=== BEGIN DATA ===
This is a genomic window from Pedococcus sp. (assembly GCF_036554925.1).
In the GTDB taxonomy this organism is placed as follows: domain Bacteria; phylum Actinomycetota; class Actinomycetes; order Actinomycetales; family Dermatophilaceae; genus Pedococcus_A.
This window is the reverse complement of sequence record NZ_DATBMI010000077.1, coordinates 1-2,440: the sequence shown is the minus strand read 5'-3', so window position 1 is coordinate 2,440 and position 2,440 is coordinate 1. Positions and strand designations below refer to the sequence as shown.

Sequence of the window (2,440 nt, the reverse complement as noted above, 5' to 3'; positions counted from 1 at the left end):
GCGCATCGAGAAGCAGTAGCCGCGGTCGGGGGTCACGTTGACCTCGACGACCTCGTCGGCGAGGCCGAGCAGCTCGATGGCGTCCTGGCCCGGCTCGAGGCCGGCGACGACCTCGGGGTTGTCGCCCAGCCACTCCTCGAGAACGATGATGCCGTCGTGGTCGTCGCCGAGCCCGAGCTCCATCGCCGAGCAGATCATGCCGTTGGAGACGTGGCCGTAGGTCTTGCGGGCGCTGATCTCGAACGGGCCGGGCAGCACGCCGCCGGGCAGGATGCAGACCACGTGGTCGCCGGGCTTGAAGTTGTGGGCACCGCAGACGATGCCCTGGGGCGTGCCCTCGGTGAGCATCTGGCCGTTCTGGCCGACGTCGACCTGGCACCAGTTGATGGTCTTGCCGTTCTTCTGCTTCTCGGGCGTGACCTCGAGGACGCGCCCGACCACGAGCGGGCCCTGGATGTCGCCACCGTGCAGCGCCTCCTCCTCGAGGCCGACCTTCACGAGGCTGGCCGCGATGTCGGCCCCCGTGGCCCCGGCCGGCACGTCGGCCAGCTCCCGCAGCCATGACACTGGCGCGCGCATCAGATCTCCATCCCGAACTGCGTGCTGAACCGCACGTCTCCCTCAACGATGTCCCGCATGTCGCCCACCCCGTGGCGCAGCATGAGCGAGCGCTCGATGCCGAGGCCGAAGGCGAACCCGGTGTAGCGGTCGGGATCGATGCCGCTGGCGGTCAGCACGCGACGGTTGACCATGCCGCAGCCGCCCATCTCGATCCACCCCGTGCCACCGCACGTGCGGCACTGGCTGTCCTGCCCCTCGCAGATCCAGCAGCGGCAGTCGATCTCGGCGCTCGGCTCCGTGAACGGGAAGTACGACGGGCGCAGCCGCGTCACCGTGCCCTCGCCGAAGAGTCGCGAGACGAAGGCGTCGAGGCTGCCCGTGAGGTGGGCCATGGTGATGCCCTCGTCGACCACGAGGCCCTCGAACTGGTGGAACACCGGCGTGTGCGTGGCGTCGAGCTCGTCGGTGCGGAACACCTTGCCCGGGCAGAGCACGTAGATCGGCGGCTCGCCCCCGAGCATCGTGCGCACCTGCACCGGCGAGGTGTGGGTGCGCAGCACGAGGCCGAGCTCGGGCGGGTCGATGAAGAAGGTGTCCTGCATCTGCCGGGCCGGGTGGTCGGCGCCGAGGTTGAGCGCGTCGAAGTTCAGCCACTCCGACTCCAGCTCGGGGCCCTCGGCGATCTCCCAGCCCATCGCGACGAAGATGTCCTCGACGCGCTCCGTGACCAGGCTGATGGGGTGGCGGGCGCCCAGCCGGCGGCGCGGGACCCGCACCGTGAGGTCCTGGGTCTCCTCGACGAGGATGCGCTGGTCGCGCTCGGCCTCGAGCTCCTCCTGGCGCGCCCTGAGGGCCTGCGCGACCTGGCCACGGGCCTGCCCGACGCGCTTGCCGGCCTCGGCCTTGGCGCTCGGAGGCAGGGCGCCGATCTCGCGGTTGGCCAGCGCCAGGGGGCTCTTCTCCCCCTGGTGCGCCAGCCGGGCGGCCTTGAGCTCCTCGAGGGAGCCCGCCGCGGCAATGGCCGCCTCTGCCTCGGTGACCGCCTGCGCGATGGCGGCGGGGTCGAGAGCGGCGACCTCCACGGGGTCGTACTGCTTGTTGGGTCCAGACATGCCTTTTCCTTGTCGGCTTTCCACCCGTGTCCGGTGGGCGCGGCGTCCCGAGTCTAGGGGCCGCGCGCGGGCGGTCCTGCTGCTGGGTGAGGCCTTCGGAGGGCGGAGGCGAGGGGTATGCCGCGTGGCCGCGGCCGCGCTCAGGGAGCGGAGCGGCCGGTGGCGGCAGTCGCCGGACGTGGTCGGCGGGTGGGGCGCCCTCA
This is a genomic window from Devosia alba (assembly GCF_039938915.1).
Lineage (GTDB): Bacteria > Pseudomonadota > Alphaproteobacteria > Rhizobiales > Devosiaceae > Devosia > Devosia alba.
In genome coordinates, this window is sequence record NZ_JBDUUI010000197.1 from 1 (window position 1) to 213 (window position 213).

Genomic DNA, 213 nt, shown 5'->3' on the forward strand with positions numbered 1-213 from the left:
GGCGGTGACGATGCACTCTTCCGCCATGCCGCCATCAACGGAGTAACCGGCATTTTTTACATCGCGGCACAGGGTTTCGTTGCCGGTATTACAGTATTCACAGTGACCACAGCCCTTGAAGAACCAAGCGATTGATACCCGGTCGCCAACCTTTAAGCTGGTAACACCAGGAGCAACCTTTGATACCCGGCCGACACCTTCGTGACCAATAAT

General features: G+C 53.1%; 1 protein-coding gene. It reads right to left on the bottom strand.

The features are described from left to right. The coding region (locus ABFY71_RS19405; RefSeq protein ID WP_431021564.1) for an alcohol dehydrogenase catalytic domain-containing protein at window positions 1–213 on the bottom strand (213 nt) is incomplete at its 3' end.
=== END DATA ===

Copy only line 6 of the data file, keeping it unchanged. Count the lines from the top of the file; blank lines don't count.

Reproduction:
This is a genomic window from Devosia alba (assembly GCF_039938915.1).